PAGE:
A Chinese silver bowl dating from circa 1830. It has the mark of Linchong incorporated with pseudo-hallmarks which can be found on some early silver made in Canton in the first half of the nineteenth century. This lovely little bowl has beautifully engraved classical European style motifs around the outside, a shaped rim, and a light gilding of gold to the interior.
An interesting note about the engraved design of this bowl has been supplied by Adrien von Ferscht. He writes
"The baroque-inspired motifs of this bowl may, at first, seem completely un-Chinese. However, they are directly inspired by the mid-18th century extension to the Old Summer Palace in Beijing [Yuanming Yuan 圆明园 The Gardens of Perfect Brightness]. The various palaces and landscaping were planned and designed by Guiseppe Castiglione for the Qianlong Emperor - Michel Bonoist was responsible for the ornamental waterworks and some of the landscaping. Most of the complex was destroyed and looted by the British and French in 1860.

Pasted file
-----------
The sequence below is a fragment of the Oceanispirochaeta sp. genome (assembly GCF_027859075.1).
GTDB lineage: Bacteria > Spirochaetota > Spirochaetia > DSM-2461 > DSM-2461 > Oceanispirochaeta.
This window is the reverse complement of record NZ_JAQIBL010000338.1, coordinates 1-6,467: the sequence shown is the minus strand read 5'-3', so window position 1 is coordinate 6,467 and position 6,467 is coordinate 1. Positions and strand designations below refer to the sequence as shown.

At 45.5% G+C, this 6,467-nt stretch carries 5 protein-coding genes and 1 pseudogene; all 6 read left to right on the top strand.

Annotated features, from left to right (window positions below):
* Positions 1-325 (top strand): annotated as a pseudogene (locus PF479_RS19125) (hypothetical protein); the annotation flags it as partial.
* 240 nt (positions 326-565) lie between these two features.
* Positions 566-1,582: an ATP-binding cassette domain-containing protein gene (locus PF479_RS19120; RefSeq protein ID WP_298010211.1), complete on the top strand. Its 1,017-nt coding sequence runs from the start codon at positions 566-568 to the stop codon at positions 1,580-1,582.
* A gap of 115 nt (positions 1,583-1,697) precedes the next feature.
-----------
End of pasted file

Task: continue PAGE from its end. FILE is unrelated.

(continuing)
Both Castiglione and Benoist were Jesuits. Castiglione was greatly appreciated by Qianlong and was allowed to live at Court in the Forbidden City, being bestowed higher and higher rank over the 30 years he was there. Castiglione greatly influenced the direction of Chinese art in the 18th century, arriving at a unique blend of European and Chinese styles. Before Castiglione, Chinese art had no perspective or shadow."